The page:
CONFIDENTIALITY NOTICE This email and any files transmitted with it are confidential and intended solely for the use of the individual or entity to whom they are addressed. If you have received this email in error, please notify the sender immediately by phone or email. Please note that any views or opinions presented in this email are solely those of the author and do not necessarily represent those of eFax corportate company"


December 20, 2017 at 10:21 PM by
eFax Corporate Malicious Email Notifications

Here is another scam:

"From: "eFax" <efax@4wtech.com>

Date: December 20, 2017 at 10:35:22 AM CST

Subject: New eFax document from 518-440-2257

Reply-To: "eFax" <efax@4wtech.com>

You have received a new fax document.

Please click here to view it online, on the eFax website.

Thank you for faxing with eFax.

Sender's Name: 518-440-2257

Sender's Caller ID: 1888531515

Date: Wed, 20 Dec 2017 10:35:22 -0600

Number of Pages: 22"


December 13, 2017 at 1:00 PM by
eFax Corporate Malicious Email Notifications

Here is another scam:

"From: eFax Inc [mailto:efax@autumnfire.com]

Sent: Wednesday, December 13, 2017 8:17 AM

Subject: New incoming fax from 1-390-506-0753 on Wed, 13 Dec 2017 08:16:41 -0800

You have received a scanned document through eFax.com.

From: 610-506-0753

Incoming date: Wed, 13 Dec 2017 08:16:41 -0800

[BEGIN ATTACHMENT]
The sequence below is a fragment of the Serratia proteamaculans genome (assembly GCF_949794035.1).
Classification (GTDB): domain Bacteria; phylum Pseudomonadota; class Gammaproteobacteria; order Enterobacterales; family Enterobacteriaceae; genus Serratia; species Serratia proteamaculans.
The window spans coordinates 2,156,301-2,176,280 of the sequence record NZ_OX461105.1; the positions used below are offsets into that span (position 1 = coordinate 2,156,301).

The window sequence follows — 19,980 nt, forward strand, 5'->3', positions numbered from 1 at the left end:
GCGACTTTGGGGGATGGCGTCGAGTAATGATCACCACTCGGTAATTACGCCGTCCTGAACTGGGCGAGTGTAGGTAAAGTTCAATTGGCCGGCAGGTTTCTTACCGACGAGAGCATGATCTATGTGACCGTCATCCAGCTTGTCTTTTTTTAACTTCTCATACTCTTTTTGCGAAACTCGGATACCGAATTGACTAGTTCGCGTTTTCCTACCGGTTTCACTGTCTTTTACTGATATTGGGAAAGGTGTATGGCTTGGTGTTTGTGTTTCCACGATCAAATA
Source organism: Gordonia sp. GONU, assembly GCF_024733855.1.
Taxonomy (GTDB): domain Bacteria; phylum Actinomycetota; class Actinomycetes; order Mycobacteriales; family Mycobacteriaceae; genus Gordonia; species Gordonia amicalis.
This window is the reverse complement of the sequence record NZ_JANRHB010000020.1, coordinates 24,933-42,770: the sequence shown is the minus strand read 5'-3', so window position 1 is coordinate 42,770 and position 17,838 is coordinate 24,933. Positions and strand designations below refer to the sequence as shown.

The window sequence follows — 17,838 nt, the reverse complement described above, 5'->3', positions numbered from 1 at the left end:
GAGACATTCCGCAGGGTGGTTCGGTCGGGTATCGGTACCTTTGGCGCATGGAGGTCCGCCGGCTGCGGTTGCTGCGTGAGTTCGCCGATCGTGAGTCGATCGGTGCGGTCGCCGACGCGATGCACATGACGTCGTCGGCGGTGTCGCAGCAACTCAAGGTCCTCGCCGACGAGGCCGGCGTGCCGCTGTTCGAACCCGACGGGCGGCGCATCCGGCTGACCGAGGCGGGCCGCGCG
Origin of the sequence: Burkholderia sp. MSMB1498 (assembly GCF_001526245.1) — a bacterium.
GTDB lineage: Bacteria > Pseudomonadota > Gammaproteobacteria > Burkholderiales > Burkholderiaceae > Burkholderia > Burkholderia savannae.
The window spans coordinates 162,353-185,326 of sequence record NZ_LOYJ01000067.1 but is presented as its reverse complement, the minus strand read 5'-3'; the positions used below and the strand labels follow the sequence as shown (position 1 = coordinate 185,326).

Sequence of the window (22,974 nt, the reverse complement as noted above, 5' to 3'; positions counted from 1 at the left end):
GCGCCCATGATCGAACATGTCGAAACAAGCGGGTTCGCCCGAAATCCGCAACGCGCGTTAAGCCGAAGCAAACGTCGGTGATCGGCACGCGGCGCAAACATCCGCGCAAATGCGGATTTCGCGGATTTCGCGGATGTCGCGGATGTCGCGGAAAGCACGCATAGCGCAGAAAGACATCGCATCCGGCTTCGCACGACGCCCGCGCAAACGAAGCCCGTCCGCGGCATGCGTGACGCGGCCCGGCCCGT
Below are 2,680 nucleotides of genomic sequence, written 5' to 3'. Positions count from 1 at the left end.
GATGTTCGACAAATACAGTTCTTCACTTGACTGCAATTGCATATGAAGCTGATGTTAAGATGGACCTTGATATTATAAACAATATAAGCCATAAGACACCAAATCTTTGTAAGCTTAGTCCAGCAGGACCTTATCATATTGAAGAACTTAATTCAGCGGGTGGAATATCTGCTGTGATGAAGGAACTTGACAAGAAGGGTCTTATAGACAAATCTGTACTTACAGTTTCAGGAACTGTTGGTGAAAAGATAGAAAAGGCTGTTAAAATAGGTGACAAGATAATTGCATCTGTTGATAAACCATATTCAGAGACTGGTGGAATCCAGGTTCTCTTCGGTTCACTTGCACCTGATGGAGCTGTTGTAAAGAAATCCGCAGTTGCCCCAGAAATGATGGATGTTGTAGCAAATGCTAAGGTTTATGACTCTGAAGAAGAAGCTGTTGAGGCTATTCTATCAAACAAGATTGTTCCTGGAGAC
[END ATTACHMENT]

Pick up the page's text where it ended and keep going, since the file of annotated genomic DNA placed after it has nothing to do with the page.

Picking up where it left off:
Your document can be viewed online, on the eFax website, by clicking here.

Please note that Microsoft Word must be installed on your PC.

Thank you for choosing eFax©

© 2017 j2 Global, Inc. and its affiliates (collectively, “j2”). All rights reserved.

eFax® is a registered trademark of j2."


November 13, 2017 at 11:33 AM by
eFax Corporate Malicious Email Notifications

Here is another scam:

"- Original message -

From: eFax <efax@efaxmail.com>

Date: 11/13/17 11:31 AM (GMT-05:00)

Subject: 808-241-8561 has faxed you a document.

808-241-8561 has faxed you a new document.

Date & Time : Mon, 13 Nov 2017 05:58 AM

Size ( pages ) : 18

Visit the link below to view your fax in Microsoft Word:


If you require help, you can visit our faq section hxxps://www.efax.com/help/faq .

Thank you for choosing eFax"


Write Your Comment, Question, Answer, or Review


Online Threat Alerts Security Tips

Pay the safest way

Credit cards are the safest way to pay for online purchases because you can dispute the charges if you never get the goods or services or if the offer was misrepresented. Federal law limits your liability to $50 if someone makes unauthorized charges to your account, and most credit card issuers will remove them completely if you report the problem promptly.

Guard your personal information